Q and Answer: Can I Alter a Sweater?
Hayden asks: Can you alter a sweater? Looking at getting a cashmere sweater on eBay but the pictures make it look kind of full in the stomach area. Thanks for your time.
You generally can. Most wool, cashmere, and natural fiber knits can be altered in order to give a better fit. This includes “fine knits” (small stitched, machine-made items) and knits of medium and heavier weight yarns. Synthetic and wool-synthetic blends, on the other hand, often don’t lend themselves easily to the re-knitting process. 
Typical alterations include shortening the sleeves, hems, and turtlenecks. This is done by going in and removing a section of the fabric, then grafting the pieces together stitch by stitch. To imagine how this is done, imagine a knitter working like a jeweler, “re-setting” each stitch carefully one-by-one. In the end, the item looks just like it did originally, with sleeves and hems retaining the same cuffs and finished edges. The only difference is that the measurements are made to the correct lengths. 
When items need to be made smaller overall or taken in at the stomach, it’s best to have a tailor pin the item for alteration, as if they were going to do a regular sewn alteration. The pinning starts at the top by picking up the shoulders and sleeve caps, then goes to the body along the side seams. The alteration is then done by serging, which is a three or four thread machine-made seam that secures the fabric. The process isn’t too unlike how you would take in the excess fabric on a baggy shirt. 
Of course, the world is full of different knits. Occasionally, items are not good candidates for alteration. These can include ones with emblems, beading, pockets, or other such items at the places were alteration needs to take place. Some machine-sewn seams are also unique and cannot be duplicated. Additionally, if you have a knit made of tubular construction, you can have the sleeves, hems, and turtlenecks shortened, but the knitter will have to open up the garment and create side seams if you need it to be taken in through the body and/ or sleeves. You may also be looking at a more expensive job if the knit is made of smaller stitches, or if there are patterns (either in stitch or color) that the knitter has to work with. Given this, whether you can alter a particular knit is really something that should be decided on a case-to-case basis.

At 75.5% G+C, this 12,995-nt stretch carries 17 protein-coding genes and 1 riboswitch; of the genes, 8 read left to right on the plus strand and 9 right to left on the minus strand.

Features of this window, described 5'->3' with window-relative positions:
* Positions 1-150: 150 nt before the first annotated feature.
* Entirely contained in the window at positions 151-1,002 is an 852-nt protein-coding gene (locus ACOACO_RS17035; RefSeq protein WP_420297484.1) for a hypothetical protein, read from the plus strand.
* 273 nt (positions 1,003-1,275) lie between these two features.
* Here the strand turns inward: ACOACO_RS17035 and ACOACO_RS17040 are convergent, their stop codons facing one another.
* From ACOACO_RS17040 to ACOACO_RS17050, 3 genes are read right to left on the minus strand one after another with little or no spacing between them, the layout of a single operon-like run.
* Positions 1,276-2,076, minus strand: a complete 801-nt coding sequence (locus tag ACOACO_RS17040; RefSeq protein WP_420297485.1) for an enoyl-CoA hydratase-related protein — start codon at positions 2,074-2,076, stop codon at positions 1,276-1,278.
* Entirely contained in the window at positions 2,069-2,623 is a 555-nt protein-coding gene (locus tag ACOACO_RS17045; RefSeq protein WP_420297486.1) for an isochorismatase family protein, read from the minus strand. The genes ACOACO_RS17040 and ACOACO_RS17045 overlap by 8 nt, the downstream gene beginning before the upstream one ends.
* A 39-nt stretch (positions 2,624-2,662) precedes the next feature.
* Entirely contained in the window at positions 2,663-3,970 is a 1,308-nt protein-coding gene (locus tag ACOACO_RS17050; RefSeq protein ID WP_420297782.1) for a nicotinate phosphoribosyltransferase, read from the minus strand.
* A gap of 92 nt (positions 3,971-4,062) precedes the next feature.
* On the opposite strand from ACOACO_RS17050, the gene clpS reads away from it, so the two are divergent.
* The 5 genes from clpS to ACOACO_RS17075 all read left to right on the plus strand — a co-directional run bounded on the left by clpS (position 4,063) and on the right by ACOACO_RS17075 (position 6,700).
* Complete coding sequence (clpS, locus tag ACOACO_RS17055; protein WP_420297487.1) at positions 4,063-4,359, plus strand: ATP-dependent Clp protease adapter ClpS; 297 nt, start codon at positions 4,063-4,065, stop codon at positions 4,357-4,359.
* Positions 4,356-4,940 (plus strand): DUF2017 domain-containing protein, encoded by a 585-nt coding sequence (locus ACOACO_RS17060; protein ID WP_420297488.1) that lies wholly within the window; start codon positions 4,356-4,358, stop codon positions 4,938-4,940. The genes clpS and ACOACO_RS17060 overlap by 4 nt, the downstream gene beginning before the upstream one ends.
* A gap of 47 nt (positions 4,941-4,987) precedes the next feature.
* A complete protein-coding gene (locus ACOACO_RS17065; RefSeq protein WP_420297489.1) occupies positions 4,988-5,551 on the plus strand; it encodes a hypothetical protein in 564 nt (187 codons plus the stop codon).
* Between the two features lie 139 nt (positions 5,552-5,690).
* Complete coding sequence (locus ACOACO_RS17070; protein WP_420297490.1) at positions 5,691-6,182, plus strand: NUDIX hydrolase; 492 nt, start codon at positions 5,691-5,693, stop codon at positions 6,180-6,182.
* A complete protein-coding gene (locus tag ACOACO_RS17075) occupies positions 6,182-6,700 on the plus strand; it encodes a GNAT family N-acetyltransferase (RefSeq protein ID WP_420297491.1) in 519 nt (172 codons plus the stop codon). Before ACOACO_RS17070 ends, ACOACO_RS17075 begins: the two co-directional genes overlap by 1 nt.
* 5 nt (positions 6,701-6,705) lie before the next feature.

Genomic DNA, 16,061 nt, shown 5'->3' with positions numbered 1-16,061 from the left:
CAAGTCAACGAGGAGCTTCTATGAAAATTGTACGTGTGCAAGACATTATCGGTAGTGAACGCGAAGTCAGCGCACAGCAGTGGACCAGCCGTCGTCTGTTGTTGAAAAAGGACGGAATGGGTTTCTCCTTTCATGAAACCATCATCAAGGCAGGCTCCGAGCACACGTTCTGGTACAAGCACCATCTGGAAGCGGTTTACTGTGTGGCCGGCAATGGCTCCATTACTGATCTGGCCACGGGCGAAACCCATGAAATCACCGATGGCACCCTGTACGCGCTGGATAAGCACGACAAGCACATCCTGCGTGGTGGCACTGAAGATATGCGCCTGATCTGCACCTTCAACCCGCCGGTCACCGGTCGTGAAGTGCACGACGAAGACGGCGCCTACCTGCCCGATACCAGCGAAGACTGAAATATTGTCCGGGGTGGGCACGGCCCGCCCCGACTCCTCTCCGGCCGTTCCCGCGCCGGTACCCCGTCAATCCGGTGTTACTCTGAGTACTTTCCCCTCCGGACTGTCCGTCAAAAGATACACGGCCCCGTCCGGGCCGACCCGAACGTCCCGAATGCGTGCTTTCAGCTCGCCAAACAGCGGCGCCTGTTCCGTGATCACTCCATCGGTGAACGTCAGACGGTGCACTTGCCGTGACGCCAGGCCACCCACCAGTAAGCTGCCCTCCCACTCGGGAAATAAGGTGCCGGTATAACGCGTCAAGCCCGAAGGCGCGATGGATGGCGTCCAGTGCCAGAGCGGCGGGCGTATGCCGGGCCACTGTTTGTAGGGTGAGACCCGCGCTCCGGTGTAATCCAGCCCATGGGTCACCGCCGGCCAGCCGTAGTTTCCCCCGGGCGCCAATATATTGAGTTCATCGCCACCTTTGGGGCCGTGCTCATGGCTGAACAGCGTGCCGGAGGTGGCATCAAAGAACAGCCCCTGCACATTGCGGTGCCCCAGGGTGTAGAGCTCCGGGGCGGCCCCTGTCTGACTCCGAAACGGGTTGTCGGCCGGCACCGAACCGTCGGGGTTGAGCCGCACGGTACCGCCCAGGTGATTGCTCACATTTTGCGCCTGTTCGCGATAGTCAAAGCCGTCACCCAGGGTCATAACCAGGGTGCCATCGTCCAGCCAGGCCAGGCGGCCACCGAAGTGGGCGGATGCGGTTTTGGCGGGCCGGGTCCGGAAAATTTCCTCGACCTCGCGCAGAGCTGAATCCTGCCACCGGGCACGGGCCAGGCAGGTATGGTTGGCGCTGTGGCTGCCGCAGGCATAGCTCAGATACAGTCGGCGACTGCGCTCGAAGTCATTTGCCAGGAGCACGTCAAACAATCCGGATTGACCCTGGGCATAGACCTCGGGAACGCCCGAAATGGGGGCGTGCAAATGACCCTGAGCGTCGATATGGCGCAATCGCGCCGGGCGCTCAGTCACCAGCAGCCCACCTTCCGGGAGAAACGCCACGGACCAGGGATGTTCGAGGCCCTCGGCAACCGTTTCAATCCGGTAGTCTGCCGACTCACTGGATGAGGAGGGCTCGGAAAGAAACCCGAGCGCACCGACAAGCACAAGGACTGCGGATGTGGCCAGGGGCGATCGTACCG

These days, I buy many of my solid-colored, basic knits the way I buy my shirts. I make sure it fits well at the chest, shoulders, and sleeves, and then I figure I can take in the sides for about $14 at my tailor’s. Of course, those other areas can be altered as well (just as they can on a shirt), if you need them to, but it just adds to the cost.
As you can guess, the quality of this work greatly depends on the experience and skill of the tailor you’re working with. To find a good knit alterations tailor, contact a high-end men’s clothing store that has an alterations department. Ask who they recommend for these services. If you find someone who does reknitting on their own, ask for references to stores they provide services to, and check those references. You may also want to send in your lower-quality knits in first, so that you can examine the quality of their work. It may take more effort to find someone who specializes in knits, but when you do, they can help you transform those baggy sweaters into perfectly-fitting ones. 
(Photo by Voxsartoria)